Monday, October 30, 2017

What everyone wants to see...

...judging by the comments on Facebook, is more photos of the, er, striking church of Our Lady of Light in Long Crendon, which the Schola Abelis filled with Gregorian Chant last Saturday.


Fr Anthonly Conlon celebrated Mass for the Apostles SS Simon and Jude.

Sadly I didn't have my wide-angle lens, which is ideal to capture the shape of the building.


A good bunch of parishioners came along, and I judge the whole thing to have been a success.


Fr Conlon travelled 20 miles from his parish in Goring. Nine singers and four servers converged on the place for the occasion. We did it at the request of a regular worshipper with the agreement of the Parish Priest. It is all part of preserving the Traditional Mass and confirming it as part of the life of the Church: not just in a little ghetto for confirmed eccentrics, but everywhere, for everyone.


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  1. Our Lady of Light in Long Crendon is remarkable example of a building erected at low cost and largely by the energy and initiative of the parish priest and volunteers. The building has a 12-sided design and is built from the recycled moulds of a reinforced concrete portal frame. The most dramatic feature of the interior is the 'dalle de verre' stained glass scheme by Goddard and Gibbs. There is a striking analogy with the way the Traditional rite is being revived by committed parish priests and volunteers.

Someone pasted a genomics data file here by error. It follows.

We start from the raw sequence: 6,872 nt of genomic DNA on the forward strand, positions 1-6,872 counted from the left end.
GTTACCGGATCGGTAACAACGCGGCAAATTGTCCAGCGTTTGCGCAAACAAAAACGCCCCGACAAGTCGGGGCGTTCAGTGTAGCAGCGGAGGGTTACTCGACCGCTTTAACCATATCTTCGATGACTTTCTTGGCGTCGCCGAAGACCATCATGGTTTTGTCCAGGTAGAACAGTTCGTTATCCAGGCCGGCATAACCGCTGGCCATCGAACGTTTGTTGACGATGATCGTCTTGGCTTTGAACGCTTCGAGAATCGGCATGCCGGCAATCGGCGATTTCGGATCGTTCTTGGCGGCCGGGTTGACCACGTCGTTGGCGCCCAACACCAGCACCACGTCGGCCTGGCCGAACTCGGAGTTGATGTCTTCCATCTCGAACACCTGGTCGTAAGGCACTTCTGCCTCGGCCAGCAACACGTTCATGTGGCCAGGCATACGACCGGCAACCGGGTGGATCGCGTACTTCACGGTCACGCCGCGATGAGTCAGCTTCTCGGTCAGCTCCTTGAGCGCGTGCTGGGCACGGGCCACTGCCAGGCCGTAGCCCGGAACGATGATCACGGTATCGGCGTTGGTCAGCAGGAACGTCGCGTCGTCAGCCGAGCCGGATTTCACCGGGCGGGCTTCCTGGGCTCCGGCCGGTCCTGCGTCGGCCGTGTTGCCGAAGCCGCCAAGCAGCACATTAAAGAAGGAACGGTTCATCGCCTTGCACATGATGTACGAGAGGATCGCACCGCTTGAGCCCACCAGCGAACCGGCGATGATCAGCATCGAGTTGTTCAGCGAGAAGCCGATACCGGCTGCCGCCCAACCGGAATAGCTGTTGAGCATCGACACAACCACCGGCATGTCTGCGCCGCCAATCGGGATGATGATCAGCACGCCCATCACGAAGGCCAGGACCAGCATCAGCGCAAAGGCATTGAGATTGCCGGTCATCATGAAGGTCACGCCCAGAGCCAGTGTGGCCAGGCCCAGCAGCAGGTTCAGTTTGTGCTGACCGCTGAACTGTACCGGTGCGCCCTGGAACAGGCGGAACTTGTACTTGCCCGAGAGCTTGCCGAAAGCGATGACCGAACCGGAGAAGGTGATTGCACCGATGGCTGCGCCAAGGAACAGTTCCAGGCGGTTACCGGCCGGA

2. The same structural design can be found in the Orthodox Church of the Holy Trinity and the Annunciation at Canterbury Road, Oxford. It might be slightly smaller than Our Lady of Light. It has an iconostas, a small extension providing the altar area with the Holy Table, and on the opposite side a small narthex and two store rooms. The design works surprisingly well for Orthodox worship.